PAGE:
e.    Johann Heinrich Wasem: (b. Apr. 7, 1762, Autishof, d. Apr. 30, 1816). Married Anna Christina Kloss (be. June 8, 1769, Hesse-Darmstadt). This line disappears, probably merging through Wasem women into the Vogel (Magdeberg and Ingolstadt areas?) family.
f.    Philip Jacob Wasem: (b. Dec. 17, 1763) probably died young. No further records.
g.    Juliana Katharina Wasem: (b. approx 1765, Autishof). Married into the Schmidt (Ober-Ingelheim) family.
h.    Johann Philip Wasem: (b. Sept. 6, 1766, Autishof, d. Dec. 14, 1813). Married Katharina Elzabetha Rossbach (b. May 1, 1764, d. Jan 5, 1837). This is the origin, through their son Johann Ludwig Wasem, of the Ingelheim vintner branch (through Johann Ludwig’s son Johann Wasem, b. 1833) and to the Idaho Wasem branch (through Johann Ludwig’s son Georg Friedrich Wasem).
3.    Given the size of families at the time I suspect there were more children of Johannes Heinrich Wasem (Sr.)…but I have no record of them.

Thus all Wasem families I know of come from the marriage of Johannes Heinrich Wasem (Sr.) (b. June 28, 1682 in Autishof, Germany…died Feb. 14, 1758) and Maria Margarete Wasem (b. 1694 Hesse-Darmstadt, d. Dec. 24, 1758). I was not able to trace any further links of the lineage back from there except for the story of the ancestor Jakob Wasem from around 1508.

Sunday, February 19, 2012

Forced Mormon Conversion of Catholic and Jewish Dead

The Mormons have this little habit of baptizing dead Jews and Catholics, among others. Without ANYONE'S consent. This is considered a HUGE presumption and HUGELY insulting by most Jews. But now we learn that they went so far as to baptize Simon Wiesenthal's parents as well as Elie Wiesel and members of his family. Of course they are apologizing now and claiming it was the work of one rogue individual, but given that this was a deliberate policy such apologies and claims strike me as complete bullshit.

From BBC news:

Jews Asher and Rosa Rapp Wiesenthal were baptised in proxy ceremonies in the US states of Arizona and Utah in January, records show.

Church of Jesus Christ of Latter-day Saints spokesman Michael Purdy said the Church' s leaders "sincerely regret" the actions of "an individual member".

The Los Angeles-based Simon Wiesenthal Center denounced the news.

"We are outraged that such insensitive actions continue in the Mormon temples," said Rabbi Abraham Cooper, a spokesman at the centre...

Evidence that Wiesenthal's parents had been baptised was found by Helen Radkey, a researcher and former Mormon, AP reported.

She regularly checks the Church' s database, and also recently found the names of Nobel laureate and Holocaust survivor Elie Wiesel and several family members on the Mormon list...

"The only way such insensitive practices would finally stop is if church leaders finally decided to change their practices and policies on posthumous baptisms, a move which this latest outrage proves that they are unwilling to do," he said.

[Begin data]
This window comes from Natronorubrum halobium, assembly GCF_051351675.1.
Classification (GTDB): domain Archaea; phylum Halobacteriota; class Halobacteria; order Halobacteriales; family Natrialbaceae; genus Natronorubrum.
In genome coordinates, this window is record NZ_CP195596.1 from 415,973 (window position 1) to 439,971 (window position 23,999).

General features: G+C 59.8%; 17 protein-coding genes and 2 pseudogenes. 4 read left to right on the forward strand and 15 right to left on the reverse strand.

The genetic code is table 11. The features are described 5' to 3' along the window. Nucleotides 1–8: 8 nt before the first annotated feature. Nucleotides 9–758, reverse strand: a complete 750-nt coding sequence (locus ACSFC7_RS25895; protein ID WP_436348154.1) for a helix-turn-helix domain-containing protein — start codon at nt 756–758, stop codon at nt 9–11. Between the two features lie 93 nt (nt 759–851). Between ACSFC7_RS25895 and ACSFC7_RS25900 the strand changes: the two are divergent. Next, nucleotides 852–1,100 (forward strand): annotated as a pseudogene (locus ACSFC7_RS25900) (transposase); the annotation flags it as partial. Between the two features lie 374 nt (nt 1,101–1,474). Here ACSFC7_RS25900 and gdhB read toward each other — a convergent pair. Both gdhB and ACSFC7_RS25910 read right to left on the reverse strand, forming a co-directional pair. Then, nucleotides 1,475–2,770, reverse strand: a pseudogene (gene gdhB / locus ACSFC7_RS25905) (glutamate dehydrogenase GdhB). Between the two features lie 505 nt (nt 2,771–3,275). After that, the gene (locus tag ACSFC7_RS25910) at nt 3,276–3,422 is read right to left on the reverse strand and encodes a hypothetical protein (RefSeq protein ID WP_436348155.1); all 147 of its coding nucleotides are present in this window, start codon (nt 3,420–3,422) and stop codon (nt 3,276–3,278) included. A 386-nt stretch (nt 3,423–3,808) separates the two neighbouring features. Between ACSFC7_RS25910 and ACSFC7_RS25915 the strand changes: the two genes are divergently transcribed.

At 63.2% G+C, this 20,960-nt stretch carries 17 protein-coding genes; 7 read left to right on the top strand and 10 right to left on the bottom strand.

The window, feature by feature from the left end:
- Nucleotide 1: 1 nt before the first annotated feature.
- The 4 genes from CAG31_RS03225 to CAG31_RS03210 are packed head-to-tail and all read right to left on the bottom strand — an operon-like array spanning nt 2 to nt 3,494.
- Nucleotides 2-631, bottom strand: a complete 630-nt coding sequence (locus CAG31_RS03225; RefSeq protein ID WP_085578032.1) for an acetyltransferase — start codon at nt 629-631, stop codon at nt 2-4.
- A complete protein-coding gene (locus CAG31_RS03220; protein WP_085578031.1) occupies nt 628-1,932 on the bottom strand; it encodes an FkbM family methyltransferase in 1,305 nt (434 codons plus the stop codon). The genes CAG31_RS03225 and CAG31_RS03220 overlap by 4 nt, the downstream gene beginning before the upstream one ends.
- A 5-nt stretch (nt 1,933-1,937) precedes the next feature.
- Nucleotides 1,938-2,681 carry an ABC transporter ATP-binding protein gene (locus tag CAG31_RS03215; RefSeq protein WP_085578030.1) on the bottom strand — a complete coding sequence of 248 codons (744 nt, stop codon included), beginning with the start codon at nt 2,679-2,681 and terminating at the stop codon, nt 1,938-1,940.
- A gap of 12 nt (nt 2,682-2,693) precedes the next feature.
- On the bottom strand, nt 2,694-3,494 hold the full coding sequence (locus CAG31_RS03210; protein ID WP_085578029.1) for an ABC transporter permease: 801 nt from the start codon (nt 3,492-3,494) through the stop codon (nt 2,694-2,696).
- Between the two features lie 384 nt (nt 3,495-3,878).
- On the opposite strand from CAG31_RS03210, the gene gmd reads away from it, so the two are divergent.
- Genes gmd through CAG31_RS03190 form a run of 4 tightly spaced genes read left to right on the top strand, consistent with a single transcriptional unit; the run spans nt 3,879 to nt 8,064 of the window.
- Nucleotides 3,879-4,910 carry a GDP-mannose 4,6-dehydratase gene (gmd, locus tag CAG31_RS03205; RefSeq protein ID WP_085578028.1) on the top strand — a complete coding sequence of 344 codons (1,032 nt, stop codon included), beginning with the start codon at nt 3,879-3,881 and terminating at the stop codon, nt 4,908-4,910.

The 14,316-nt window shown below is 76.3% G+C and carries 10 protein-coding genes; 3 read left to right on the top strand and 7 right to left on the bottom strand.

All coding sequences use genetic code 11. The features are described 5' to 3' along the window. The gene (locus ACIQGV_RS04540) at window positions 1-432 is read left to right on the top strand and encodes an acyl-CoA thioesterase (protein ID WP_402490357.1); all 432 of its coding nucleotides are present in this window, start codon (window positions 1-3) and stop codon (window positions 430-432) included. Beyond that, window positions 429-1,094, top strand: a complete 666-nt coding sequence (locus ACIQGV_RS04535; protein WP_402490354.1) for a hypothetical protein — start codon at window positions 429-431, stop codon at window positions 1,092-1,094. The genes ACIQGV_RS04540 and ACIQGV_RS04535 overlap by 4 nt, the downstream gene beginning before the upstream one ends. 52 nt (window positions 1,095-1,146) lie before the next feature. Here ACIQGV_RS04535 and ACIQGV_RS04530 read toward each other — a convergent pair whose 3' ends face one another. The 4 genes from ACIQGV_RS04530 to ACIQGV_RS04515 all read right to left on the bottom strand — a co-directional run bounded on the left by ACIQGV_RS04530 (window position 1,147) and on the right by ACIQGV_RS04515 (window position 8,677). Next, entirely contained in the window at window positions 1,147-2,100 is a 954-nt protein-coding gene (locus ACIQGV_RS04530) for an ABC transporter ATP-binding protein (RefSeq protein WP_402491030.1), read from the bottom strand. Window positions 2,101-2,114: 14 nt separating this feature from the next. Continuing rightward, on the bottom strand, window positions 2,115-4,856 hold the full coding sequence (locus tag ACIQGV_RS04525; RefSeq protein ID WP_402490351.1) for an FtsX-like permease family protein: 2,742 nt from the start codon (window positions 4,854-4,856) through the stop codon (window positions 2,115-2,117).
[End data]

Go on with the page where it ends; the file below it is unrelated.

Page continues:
The Catholic Church has also objected to posthumous baptisms of its members.

[NOTE: I am not sure if the inclusion of Elie Wiesel on the list is a mistake on the part of reporters or on the part of the Mormons...Elie Wiesel isn't dead yet!]

For the Mormon church to claim that it is just the error or misbehavior of one member ignores the fact that this kind of posthumous baptism is CHURCH POLICY. Given that it has been Mormon church policy, it is something that Romney should be challenged on and Elie Wiesel has called on Romney to speak on the issue:

Wiesel said that the situation has gotten so out of hand that the most prominent Mormon in the country should speak out about it.

"I wonder if as a candidate for the presidency Mitt Romney is aware of what his church is doing. I hope that if he hears about this that he will speak up," Wiesel said, noting that a presidential candidate "should comment on everything."

Supporters of Romney have accused the media of linking him to controversial church practices even as they give other Mormons, such as Senate Democratic Leader Harry Reid of Nevada, a pass. The Republican frontrunner has said that he has personally performed proxy baptisms as part of the Mormon Church.

HuffPost reached out via email to the Romney campaign for comment. In an email accidentally sent to the reporter, spokeswoman Gail Gitcho suggested that the campaign ignore the request.

Yes...Romney has performed such disgusting "conversions" HIMSELF and his campaign is trying to ignore the issue. And his campaign is STUPID enough to accidently send that info to the press (I assume pressing "reply" instead of "forward," something I have done but not with sensitive info!!!).

Contact the Mitt Romney campaign and challenge them on this issue. The Komen Foundation couldn't ignore us, let's see if we can force Romney into a corner as well:

For press inquiries, please contact

For all other inquiries, please contact

Mitt Romney for President
P.O. Box 149756
Boston, MA 02114-9756

For more on this issue read this article from

And here is a statement from the Vatican on this issue.